lications, were delivered in 1828-29, imme- of something else. And as if to leave no diately on his return to Paris, after an exile room for doubt as to the extent and misof eight years. They were published some chievous character of his idealism, he does eighteen years ago, in the form in which they | not besitate to maintain that ideas constitute were delivered, and therefore, perhaps, some the nature of God, thus resolving the great allowance must be made for a redundancy of I Am into an abstraction, or what Hegel calls ornament, and the flimsy, if not unphiloso- " the eternal, all-comprehending process of phical, form in which some of the topics are the absolute idea." treate l. An oration, let the subject be never Of philosophy M. Cousin entertains the 80 profound, delivered before a numerous most exalted conceptions. He regards it as assembly, cannot possibly be distinguished by the apex and consummation of human great. that calmness and severity of style in which ness-as "the liglit of lights, the authority of the productions of the closet naturally clothe authorities." He tells us, indeed, that “Christhemselves. Besides, the style and manner tianity is the philosophy of the people;" bat suitable to the chair of philosophy in France, to remove all doubt as to what is meant by must be widely different from those prevalent this, we are assured that the esoteric philoin an English or Scotch university, and hence, sophy—the pantheism, at which M. Cousin, however excellent this translation may be, we and a few kindred spirits besides, have arshould not be justified in speaking in a tone rived, " is contented to offer gently its hand of critical severity of the manner occasionally to Christianity, and to aid it in ascending to adopted by M. Cousin. When looking at a higher elevation.” And what, it may be these lectures as a whole, we cannot doubt, asked, are the distinguishing characteri-tics as Sir William Hamilton says, that their of this philosophy of which M. Cousin is so " delivery excited an unexampled sensation deeply enamoured—which is the glory of the in Paris." What may be the sensation pro. world, and which, in the spirit of condescend. duced by them among “ the young men of ing patronage, deigns “ to assist Christianity America,” for whose special benefit Mr. Wight in rising to a higher position?" Its source is has made the translation now before us, we reflection, or the action of the mind upon will not pretend to predict. This much, how itself; and the channels through which its ever, we may venture to say, that no young results flow are sensibility, will, and reason. man in England or America, who is not pre- Now all this is simple enough, and may seem pared to adopt the philosophy of Schelling to involve nothing objectionable, as it cerand Hegel, can receive that of Cousin, fortainly can lay claim to nothing original or the pantheism that destroys all moral dis- imposing. It is in the strange and arbitrary tinctions, and precludes the necessity of reve- development and application of these simple lation, is the distinguishing and all-pervading elements that the mischievous nature of Couelement of the one and the other.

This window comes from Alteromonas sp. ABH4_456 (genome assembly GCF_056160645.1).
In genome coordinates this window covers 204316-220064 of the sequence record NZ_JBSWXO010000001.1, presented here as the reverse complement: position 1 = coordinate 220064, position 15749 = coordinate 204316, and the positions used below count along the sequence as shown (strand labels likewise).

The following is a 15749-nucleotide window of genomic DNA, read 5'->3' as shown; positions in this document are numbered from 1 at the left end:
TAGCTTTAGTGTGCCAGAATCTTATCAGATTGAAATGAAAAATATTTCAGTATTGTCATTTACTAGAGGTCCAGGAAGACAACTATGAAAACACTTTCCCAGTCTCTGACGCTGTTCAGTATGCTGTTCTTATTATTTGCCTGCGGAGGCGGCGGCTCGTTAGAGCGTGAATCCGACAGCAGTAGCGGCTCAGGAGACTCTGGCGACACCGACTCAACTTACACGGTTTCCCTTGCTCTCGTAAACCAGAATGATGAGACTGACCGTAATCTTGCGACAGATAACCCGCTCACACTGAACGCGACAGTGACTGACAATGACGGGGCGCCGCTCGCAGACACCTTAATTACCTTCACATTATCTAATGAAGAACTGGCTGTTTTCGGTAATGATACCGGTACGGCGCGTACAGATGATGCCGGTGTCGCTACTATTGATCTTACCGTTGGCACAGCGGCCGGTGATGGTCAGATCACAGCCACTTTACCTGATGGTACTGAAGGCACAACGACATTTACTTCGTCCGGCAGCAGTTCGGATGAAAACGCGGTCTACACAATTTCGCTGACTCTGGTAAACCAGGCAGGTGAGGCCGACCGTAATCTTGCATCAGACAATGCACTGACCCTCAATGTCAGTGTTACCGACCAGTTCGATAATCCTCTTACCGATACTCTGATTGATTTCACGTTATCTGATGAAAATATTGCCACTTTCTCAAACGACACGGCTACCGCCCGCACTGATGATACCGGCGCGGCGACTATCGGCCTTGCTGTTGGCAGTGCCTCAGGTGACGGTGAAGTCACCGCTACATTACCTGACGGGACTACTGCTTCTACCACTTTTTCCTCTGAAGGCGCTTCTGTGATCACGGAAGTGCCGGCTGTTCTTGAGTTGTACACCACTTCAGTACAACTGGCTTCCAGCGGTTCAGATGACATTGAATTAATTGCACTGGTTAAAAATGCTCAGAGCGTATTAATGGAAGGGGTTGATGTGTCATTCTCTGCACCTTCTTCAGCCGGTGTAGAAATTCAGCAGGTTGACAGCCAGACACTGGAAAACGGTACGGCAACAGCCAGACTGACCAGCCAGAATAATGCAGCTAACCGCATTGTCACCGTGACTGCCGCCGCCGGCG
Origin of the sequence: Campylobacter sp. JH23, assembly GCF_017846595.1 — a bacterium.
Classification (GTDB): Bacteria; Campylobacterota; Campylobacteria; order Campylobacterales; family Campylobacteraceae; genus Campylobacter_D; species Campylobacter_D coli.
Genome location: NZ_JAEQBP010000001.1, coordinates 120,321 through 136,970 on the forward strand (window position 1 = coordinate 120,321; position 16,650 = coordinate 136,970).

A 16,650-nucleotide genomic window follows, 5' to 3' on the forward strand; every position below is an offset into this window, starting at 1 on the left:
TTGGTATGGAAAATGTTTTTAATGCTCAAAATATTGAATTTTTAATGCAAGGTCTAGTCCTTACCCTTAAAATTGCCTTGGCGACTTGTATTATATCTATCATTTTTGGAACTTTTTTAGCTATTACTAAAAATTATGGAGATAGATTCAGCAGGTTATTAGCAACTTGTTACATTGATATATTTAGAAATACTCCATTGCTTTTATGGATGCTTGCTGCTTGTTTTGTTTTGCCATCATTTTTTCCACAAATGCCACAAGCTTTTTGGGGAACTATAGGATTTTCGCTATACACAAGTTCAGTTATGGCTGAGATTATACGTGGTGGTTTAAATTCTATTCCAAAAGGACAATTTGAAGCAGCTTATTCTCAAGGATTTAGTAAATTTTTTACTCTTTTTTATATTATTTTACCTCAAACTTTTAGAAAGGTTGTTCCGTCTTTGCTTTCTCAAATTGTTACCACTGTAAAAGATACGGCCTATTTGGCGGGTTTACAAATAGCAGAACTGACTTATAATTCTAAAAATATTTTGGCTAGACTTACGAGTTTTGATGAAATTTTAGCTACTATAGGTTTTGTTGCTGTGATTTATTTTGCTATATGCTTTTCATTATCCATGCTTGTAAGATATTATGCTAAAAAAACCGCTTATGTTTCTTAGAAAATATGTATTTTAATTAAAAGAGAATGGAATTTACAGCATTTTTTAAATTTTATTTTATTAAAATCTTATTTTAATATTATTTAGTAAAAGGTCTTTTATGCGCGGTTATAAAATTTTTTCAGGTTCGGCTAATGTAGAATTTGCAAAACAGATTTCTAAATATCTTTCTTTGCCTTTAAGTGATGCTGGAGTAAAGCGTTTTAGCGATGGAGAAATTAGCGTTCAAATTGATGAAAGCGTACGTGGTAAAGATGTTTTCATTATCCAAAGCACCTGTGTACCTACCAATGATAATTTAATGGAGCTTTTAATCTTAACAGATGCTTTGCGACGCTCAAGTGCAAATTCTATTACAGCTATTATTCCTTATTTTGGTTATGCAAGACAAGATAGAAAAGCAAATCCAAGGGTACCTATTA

sin's philosophy will be found. Nor does it M. Cousin professes to base his philosophy require much skill or metaphysical acuteness on principles of pure and universal eclecti- to perceive this. The simplest and plainest cism; but a basty glance at these lectures, of our readers are perfectly competent to combined with the facts that he is the trans- judge in the matter. The sensibility of M. lator of Plato, and was the friend of Hegel, Cousin is just sensation, and nothing more ;-of must convince every inquirer that his system it, therefore, he could not possibly say any. is one of decided idealism, running out into thing new. Will with him is not merely volithe extravagance, mysticism, and mischief of tion, or a personal control over our thoughts pantheism. So decided, indeed, are his pre- and actions, but the great and exclusive ele. dilections in favour of the ideal system of ment of personality, without the exercise of philosophy, that he has misunderstood and which all individualism is lost, and the misrepresented Locke on several important myriads of mankind are virtually absorbed points. This is so strikingly the case in into the All-one of Schelling, or the Absolute some instances, that one is compelled to Idea of Hegel. Reason, in his philosophy, on charge M. Cousin with the dulness that can- the contrary, is in no respect a personal attrinot comprehend, or the prejudice that is de bute belonging to us as individuals. It has termined to pervert, the statements of the no individuality, but is a universal, all-perEnglish philosopher. The great abilities of vading. common principle, in which all, from Cousin constrain us to accuse him of the God himself down to the lowest intelligence, latter, and hence to deny to him all title to a share as they best may, and use as certain pure and universal eclecticism, and to stamp mysterious laws shall direct. him, not merely as the opponent of the philo- | And this reason, which is represented as a sophy of sensation, but as the partisan of grand generalization or eternal idea, wbich German idealism in its worst and most ob- we cannot gra-p or comprehend, when viewed noxious form. He is, indeed, so much at one as a faculty of the human mind, acts volunwith Hegei as to contend, that ideas are real tarily and spontaneously. In the former case, existences, and not the mere signs or images or when controlled and directed by volition, it